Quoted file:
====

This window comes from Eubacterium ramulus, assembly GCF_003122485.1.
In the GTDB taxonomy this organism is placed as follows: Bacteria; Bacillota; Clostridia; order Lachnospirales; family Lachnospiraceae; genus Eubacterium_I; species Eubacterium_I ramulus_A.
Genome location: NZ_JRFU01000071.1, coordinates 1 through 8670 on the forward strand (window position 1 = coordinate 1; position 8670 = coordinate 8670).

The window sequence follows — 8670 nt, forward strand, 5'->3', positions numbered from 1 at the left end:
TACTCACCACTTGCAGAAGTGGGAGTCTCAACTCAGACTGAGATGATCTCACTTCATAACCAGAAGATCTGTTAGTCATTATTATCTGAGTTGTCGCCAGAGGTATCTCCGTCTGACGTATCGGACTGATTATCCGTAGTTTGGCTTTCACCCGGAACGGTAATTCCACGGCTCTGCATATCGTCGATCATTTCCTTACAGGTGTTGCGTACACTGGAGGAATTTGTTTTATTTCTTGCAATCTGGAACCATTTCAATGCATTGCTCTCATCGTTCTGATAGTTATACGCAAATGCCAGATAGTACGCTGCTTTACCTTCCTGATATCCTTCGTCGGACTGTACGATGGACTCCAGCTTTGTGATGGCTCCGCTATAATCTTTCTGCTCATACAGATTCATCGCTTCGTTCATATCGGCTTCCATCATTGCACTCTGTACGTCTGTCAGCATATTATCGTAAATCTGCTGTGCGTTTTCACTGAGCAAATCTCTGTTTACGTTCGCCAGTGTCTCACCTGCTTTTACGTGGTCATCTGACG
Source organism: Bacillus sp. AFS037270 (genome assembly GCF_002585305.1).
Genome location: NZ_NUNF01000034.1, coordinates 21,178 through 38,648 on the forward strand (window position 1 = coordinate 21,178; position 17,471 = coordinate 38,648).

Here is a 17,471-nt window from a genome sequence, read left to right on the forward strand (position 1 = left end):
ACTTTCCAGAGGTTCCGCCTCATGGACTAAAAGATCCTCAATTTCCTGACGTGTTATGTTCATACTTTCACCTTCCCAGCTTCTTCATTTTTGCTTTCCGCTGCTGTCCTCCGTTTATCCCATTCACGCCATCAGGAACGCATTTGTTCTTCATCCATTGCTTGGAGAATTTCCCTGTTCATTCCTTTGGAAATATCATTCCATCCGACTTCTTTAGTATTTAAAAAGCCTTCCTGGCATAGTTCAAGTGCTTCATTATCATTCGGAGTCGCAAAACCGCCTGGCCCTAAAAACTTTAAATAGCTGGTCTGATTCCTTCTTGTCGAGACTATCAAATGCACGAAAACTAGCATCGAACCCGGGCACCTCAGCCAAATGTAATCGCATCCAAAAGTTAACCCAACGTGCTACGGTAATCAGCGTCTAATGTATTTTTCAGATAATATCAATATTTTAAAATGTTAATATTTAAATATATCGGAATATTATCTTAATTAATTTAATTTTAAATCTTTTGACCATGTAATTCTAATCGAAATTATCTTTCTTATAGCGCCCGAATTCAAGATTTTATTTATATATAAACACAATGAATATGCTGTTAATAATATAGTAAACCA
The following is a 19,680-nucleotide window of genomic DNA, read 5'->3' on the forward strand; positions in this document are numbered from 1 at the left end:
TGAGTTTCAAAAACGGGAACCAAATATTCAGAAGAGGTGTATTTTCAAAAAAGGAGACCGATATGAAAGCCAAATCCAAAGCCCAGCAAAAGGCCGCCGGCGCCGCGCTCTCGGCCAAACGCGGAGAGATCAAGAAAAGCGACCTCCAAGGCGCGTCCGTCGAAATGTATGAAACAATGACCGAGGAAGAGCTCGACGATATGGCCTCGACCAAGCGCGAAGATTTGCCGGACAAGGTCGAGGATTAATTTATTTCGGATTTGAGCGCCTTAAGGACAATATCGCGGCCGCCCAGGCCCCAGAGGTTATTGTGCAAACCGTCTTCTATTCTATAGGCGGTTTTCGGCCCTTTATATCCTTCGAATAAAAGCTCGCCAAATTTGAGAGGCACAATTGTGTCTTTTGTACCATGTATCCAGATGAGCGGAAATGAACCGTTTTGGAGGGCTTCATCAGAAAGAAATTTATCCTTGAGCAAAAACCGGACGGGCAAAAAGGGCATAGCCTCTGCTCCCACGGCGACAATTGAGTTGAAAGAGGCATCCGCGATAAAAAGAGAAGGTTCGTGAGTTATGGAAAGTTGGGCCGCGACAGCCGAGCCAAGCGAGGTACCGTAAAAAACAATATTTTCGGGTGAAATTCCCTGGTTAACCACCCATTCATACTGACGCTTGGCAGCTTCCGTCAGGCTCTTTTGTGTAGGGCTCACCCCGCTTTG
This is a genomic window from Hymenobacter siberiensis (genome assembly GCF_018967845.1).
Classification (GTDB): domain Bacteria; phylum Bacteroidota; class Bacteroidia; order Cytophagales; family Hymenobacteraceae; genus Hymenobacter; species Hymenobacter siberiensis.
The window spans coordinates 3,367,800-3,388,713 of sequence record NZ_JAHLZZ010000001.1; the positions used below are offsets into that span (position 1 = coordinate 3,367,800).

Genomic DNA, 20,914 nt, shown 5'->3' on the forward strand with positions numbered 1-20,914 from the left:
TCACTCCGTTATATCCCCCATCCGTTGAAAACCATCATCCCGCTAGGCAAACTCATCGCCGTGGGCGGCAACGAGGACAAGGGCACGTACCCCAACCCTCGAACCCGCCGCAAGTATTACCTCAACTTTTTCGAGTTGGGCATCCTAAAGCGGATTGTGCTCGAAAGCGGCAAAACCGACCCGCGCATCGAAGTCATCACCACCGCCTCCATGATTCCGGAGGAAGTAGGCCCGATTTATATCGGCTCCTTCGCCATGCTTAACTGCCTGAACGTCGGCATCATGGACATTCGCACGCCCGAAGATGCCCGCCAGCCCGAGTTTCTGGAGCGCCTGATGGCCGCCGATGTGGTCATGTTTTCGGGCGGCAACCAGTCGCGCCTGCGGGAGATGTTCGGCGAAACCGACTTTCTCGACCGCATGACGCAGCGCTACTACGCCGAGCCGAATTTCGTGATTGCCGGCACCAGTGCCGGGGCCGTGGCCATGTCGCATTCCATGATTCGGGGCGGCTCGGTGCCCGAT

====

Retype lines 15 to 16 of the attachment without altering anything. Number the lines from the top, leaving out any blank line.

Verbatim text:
Genomic DNA, 20,914 nt, shown 5'->3' on the forward strand with positions numbered 1-20,914 from the left:
TCACTCCGTTATATCCCCCATCCGTTGAAAACCATCATCCCGCTAGGCAAACTCATCGCCGTGGGCGGCAACGAGGACAAGGGCACGTACCCCAACCCTCGAACCCGCCGCAAGTATTACCTCAACTTTTTCGAGTTGGGCATCCTAAAGCGGATTGTGCTCGAAAGCGGCAAAACCGACCCGCGCATCGAAGTCATCACCACCGCCTCCATGATTCCGGAGGAAGTAGGCCCGATTTATATCGGCTCCTTCGCCATGCTTAACTGCCTGAACGTCGGCATCATGGACATTCGCACGCCCGAAGATGCCCGCCAGCCCGAGTTTCTGGAGCGCCTGATGGCCGCCGATGTGGTCATGTTTTCGGGCGGCAACCAGTCGCGCCTGCGGGAGATGTTCGGCGAAACCGACTTTCTCGACCGCATGACGCAGCGCTACTACGCCGAGCCGAATTTCGTGATTGCCGGCACCAGTGCCGGGGCCGTGGCCATGTCGCATTCCATGATTCGGGGCGGCTCGGTGCCCGAT